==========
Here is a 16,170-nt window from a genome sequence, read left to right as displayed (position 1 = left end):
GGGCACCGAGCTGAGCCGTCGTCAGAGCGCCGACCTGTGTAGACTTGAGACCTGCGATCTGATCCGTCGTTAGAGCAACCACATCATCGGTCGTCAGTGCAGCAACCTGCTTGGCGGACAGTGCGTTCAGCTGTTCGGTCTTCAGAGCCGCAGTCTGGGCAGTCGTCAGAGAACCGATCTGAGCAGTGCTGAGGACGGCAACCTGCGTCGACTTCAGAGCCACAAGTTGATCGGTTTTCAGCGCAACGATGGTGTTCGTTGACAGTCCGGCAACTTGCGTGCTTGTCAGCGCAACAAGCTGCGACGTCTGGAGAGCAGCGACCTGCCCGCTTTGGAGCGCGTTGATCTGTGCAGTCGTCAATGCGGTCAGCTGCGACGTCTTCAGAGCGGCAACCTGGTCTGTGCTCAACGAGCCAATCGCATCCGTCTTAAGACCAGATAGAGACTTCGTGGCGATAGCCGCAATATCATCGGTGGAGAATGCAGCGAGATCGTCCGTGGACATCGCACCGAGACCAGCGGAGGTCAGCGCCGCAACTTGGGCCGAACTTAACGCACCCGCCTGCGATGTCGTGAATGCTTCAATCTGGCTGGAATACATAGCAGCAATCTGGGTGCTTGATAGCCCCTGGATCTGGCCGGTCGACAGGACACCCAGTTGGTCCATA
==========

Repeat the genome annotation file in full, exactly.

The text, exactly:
Here is a 16,170-nt window from a genome sequence, read left to right as displayed (position 1 = left end):
GGGCACCGAGCTGAGCCGTCGTCAGAGCGCCGACCTGTGTAGACTTGAGACCTGCGATCTGATCCGTCGTTAGAGCAACCACATCATCGGTCGTCAGTGCAGCAACCTGCTTGGCGGACAGTGCGTTCAGCTGTTCGGTCTTCAGAGCCGCAGTCTGGGCAGTCGTCAGAGAACCGATCTGAGCAGTGCTGAGGACGGCAACCTGCGTCGACTTCAGAGCCACAAGTTGATCGGTTTTCAGCGCAACGATGGTGTTCGTTGACAGTCCGGCAACTTGCGTGCTTGTCAGCGCAACAAGCTGCGACGTCTGGAGAGCAGCGACCTGCCCGCTTTGGAGCGCGTTGATCTGTGCAGTCGTCAATGCGGTCAGCTGCGACGTCTTCAGAGCGGCAACCTGGTCTGTGCTCAACGAGCCAATCGCATCCGTCTTAAGACCAGATAGAGACTTCGTGGCGATAGCCGCAATATCATCGGTGGAGAATGCAGCGAGATCGTCCGTGGACATCGCACCGAGACCAGCGGAGGTCAGCGCCGCAACTTGGGCCGAACTTAACGCACCCGCCTGCGATGTCGTGAATGCTTCAATCTGGCTGGAATACATAGCAGCAATCTGGGTGCTTGATAGCCCCTGGATCTGGCCGGTCGACAGGACACCCAGTTGGTCCATA